The U.S. Senate Republican Primary between incumbent Thad Cochran and challenger Chris McDaniel appears headed for a runoff.
McDaniel is holding a very slim lead with approximately 98% of Mississippi precincts reporting. Latest counts showed McDaniel with 49.4% of the vote, Cochran 49% and Thomas Carey 1.6%. If neither candidate reaches 50% a runoff will be required on June 24.
The race was equally close in Calhoun with Cochran earning a 739-621 victory for 53%. Thomas Carey was a distant third.
Travis Childers easily carried the Democratic primary for the same position with nearly 75% of the vote statewide. Bill Marcy and William Compton were a distant second and third. Childers carried Calhoun by an even larger margin with 89% of the vote. Childers will advance to face the McDaniel-Cochran winner in November.
In the first Congressional District, Ron Dickey of Horn Lake is the projected winner. He also carried Calhoun County. Dickey will advance to the November General Election against U.S. Rep. Alan Nunnelee.
Eighteen percent of the registered voters in Calhoun County participated in Tuesday's primaries.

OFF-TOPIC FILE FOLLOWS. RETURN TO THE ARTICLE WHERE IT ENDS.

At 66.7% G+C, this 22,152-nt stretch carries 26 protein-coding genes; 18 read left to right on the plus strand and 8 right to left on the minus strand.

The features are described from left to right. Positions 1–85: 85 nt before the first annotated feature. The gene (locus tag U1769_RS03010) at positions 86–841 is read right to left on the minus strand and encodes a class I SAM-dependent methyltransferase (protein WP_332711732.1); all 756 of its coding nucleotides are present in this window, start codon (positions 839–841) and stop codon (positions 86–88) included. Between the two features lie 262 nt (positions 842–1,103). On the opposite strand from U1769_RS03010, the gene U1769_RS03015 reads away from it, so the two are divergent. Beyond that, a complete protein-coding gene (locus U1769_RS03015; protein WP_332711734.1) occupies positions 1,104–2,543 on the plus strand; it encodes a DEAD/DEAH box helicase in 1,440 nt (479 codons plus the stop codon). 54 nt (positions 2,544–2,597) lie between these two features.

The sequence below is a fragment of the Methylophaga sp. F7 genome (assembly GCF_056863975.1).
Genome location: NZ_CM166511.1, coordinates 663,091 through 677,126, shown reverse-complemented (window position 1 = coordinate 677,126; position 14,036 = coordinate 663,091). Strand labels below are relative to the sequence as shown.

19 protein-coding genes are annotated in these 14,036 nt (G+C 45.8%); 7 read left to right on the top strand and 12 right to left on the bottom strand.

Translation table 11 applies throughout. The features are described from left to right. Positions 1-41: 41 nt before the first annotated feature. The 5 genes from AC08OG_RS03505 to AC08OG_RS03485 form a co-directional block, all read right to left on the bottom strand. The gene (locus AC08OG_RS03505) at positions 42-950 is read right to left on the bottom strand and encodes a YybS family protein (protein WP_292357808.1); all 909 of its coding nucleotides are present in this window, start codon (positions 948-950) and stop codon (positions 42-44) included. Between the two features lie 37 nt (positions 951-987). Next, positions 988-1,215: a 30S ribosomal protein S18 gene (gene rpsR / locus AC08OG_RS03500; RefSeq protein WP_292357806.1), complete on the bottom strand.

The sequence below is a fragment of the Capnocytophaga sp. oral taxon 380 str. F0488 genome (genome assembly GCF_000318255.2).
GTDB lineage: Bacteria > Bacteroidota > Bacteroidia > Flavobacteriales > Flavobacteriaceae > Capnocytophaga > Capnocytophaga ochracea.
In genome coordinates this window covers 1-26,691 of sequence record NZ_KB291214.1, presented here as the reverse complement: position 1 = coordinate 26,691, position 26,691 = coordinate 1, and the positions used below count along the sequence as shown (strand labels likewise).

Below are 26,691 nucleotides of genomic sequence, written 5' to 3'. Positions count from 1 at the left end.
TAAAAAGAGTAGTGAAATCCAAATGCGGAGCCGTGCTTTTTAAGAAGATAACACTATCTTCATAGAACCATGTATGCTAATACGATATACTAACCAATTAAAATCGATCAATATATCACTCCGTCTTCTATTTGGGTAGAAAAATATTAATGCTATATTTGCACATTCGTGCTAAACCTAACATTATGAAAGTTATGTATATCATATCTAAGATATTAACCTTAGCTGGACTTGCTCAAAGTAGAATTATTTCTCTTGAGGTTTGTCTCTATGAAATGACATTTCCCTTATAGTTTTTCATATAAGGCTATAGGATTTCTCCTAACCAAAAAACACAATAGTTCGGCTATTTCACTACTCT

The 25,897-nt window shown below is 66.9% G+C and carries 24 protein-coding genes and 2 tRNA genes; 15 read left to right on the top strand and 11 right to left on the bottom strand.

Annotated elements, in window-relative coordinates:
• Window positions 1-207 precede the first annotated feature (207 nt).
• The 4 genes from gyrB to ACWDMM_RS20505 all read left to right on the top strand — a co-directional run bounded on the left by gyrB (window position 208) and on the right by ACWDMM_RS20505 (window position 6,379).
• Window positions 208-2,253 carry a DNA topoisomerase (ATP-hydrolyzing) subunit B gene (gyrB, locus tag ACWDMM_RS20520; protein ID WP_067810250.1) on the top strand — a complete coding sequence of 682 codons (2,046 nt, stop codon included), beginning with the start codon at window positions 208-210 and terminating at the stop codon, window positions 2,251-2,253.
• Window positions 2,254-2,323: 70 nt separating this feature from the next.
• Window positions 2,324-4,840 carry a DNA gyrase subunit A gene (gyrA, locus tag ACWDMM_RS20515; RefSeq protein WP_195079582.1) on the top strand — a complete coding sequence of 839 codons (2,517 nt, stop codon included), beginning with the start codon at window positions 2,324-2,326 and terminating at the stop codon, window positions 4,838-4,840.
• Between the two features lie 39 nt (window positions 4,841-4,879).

The McDaniel-Cochran race has attracted national attention as the Tea-Party backed McDaniel looks to oust the second longest serving U.S. senator.
"For too long, we've been silent. For too long, we sat still. For too long, we let them have their way with us," McDaniel told supporters late Tuesday in a slap at the Washington establishment.
"It's looking like a runoff," conceded Rep. Gregg Harper, addressing a crowd of Cochran supporters.
Mississippi officials said the current vote tally does not include provisional ballots, at least some of them cast as a result of the state's new voter ID law. Those voters have five days to furnish proof of residence. An official canvass could take longer, until June 13.
The contest was a race between a pillar of the GOP establishment who has helped funnel millions of dollars to his state and a younger state lawmaker who drew backing from tea party groups and former Republican vice presidential candidate Sarah Palin. The incumbent stressed his seniority and proven ability to help Mississippi, while his challenger called for term limits and a balanced budget amendment to the Constitution.
The campaign took a turn toward the sensational when four men, all McDaniel supporters, were arrested and charged with surreptitiously taking photographs of Cochran's 72-year-old wife, who suffers from dementia and has long lived in a nursing home.
The race was arguably the year's last good chance for the tea party wing of the GOP to topple an establishment favorite in a Senate primary, following losses in Texas, North Carolina, Georgia and Kentucky.